The improvement in PFS and suggestion of improved OS in the bone-metastatic mCRPC subgroup supports the focus on bone-metastatic patients in the phase III trial. There are several potential reasons for this observation, which was not expected a priori. One possibility is that all subgroups benefited, as was reported previously (17), but the bone-metastatic subgroup had the greatest power/sample size to more conclusively demonstrate this benefit. Another possibility is that bone-metastatic disease may have a different biology that leads to a greater benefit with tasquinimod. Preclinical models of PC treated with tasquinimod have demonstrated favorable effects in reducing or delaying both bone and visceral metastatic disease (26). As S100A9 is expressed in bone, and deficient mice have defective osteoclast activity, one hypothesis is that modulating the myeloid components surrounding a bone metastasis with tasquinimod may reduce pathologic bone resorption and skeletal events over time (30, 31). Given that metastases in men with CRPC commonly spreads to bone and results in a high rate of bone pain and fractures (32) over time, tasquinimod may result in an overall favorable outcome in this group of men. Biomarker studies in this trial suggested favorable impacts on bone biology and tumor biology through measurements of BAP and the metabolic enzyme LDH, suggesting a delay in the progression of tumor in bone with tasquinimod. These changes were not accompanied by major effects on PSA (33), suggesting that tasquinimod's effect may be directed at the tumor microenvironment or non–PSA-producing prostate cancer stem cells in the bone (34).
Exploratory biomarker analyses performed in this study indicate that tasquinimod treatment had a more pronounced effect on OS in men with low levels of biomarkers including LDH, BAP, TSP-1, PSA, and VEGF levels. This may reflect chance but may also indicate a greater impact in men with a lower disease burden, similar to the observations for other immunotherapies such as sipuleucel-T (35). We observed a survival benefit with tasquinimod versus placebo in men with systemic TSP-1 levels below the median at baseline. Notably, the systemic levels of TSP-1 increased transiently with tasquinimod therapy. The role of TSP-1 in prostate cancer progression is controversial but recent data suggests that upregulation of TSP-1 in bone marrow-derived myeloid cells can create a metastasis-resistant environment in prostate cancer (13, 36, 37). However, more clarity on systemic versus tumor levels needs to be obtained before the role of TSP-1 during tasquinimod therapy can be fully understood. These biomarker studies serve as hypothesis generating exercises for validation in the phase III trial.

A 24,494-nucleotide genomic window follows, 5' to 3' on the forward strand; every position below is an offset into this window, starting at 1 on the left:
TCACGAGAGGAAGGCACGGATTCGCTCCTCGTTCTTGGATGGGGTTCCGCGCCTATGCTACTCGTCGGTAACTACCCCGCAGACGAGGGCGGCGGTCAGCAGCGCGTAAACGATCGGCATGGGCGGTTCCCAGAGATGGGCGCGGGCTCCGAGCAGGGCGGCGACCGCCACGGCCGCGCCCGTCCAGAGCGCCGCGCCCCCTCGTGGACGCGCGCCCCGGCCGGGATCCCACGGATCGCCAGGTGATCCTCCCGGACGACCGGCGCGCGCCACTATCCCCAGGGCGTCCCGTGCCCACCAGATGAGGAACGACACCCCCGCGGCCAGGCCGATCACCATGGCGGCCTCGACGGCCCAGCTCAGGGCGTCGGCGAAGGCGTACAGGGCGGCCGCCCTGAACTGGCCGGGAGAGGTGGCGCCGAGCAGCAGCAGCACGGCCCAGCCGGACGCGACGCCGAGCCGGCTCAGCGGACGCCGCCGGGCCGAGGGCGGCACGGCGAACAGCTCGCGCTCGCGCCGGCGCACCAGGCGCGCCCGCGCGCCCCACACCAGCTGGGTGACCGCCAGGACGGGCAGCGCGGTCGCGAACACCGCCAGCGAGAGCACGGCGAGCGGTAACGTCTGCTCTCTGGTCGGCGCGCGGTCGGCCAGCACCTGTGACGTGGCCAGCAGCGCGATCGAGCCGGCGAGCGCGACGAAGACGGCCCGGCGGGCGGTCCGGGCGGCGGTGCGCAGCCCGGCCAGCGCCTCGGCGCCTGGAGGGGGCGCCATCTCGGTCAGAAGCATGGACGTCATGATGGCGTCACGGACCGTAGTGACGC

The current analysis did not show a clear statistically significant improvement in survival in the unadjusted ITT analysis. Several limitations make it difficult to fully estimate the impact of tasquinimod on the OS results observed. First, 41 patients (61%) crossed over from placebo to tasquinimod after 3 to 6 months of treatment at a mean time of approximately 5 months. Men with a more favorable prognostic profile (lack of strong pain, long PSA doubling time) crossed-over, reducing the probability of observing an OS benefit if truly present. A second limitation is that due to chance imbalances at randomization, patients with visceral disease were overrepresented on tasquinimod. This may have resulted in differences in PFS, OS, and biomarker results as a result of chance due to the relatively small sample size. In addition, patients in the placebo arm had a favorable prognosis with lower baseline PSA, less pain, and longer PSA doubling time (Supplementary Table S1). Thus, multivariable analysis can be helpful in correcting for these imbalances. In addition, in an exploratory analysis, we evaluated patients in the more balanced bone-metastatic subgroup. Here, a clear trend for a survival benefit was observed with a 7.1-month difference, corresponding to an approximately 30% lower risk of death in the tasquinimod arm. Notably, patients with bone metastases also had the greatest PFS benefit with an HR of 0.57 (17).